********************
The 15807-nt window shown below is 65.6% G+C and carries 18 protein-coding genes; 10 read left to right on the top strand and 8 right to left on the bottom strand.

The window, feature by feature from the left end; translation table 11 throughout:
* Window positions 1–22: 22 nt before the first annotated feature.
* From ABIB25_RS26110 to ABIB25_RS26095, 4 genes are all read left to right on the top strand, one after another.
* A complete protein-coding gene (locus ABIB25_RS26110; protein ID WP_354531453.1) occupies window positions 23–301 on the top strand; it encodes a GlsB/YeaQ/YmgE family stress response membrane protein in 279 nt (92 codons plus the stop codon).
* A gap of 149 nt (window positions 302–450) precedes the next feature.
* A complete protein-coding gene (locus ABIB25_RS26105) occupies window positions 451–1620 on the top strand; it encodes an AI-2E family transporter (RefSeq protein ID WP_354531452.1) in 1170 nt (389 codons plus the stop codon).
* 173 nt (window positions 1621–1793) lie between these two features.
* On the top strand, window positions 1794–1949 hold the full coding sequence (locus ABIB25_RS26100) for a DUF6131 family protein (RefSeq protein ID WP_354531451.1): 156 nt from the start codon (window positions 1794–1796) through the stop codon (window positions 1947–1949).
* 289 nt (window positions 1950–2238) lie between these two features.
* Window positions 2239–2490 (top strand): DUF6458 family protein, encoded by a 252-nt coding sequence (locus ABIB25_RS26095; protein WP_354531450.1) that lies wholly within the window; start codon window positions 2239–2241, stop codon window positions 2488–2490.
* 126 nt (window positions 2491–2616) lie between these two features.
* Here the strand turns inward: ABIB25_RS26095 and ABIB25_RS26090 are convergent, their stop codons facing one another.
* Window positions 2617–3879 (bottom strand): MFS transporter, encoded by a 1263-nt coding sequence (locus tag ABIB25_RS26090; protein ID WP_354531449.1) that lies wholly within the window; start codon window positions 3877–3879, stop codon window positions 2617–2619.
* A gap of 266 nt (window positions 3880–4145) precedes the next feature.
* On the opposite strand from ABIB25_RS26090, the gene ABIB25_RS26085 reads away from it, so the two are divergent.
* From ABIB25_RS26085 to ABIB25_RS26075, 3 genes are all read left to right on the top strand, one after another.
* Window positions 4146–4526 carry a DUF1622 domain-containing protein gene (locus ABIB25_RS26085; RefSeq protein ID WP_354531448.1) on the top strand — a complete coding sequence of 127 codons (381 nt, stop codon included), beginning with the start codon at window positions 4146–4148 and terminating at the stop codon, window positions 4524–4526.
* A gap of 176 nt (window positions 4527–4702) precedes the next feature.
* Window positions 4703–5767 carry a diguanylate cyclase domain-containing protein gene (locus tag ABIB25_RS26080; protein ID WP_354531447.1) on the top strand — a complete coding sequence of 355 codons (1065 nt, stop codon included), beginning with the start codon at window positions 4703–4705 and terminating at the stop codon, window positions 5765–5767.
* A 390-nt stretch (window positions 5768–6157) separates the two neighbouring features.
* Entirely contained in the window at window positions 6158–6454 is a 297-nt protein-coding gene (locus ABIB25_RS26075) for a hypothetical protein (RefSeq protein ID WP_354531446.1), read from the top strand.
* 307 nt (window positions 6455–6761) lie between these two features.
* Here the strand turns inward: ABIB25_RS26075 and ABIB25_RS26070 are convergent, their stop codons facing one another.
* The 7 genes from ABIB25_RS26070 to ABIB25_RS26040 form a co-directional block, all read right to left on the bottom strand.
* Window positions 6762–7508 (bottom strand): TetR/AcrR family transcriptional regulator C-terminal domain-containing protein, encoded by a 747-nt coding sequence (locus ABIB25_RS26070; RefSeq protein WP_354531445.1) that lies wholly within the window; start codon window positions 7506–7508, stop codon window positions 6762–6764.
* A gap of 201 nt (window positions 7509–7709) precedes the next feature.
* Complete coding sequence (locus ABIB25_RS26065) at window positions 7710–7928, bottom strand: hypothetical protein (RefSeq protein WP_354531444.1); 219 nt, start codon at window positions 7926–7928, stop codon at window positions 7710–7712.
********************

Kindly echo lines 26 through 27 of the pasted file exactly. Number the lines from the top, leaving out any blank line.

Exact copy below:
* Window positions 6762–7508 (bottom strand): TetR/AcrR family transcriptional regulator C-terminal domain-containing protein, encoded by a 747-nt coding sequence (locus ABIB25_RS26070; RefSeq protein WP_354531445.1) that lies wholly within the window; start codon window positions 7506–7508, stop codon window positions 6762–6764.
* A gap of 201 nt (window positions 7509–7709) precedes the next feature.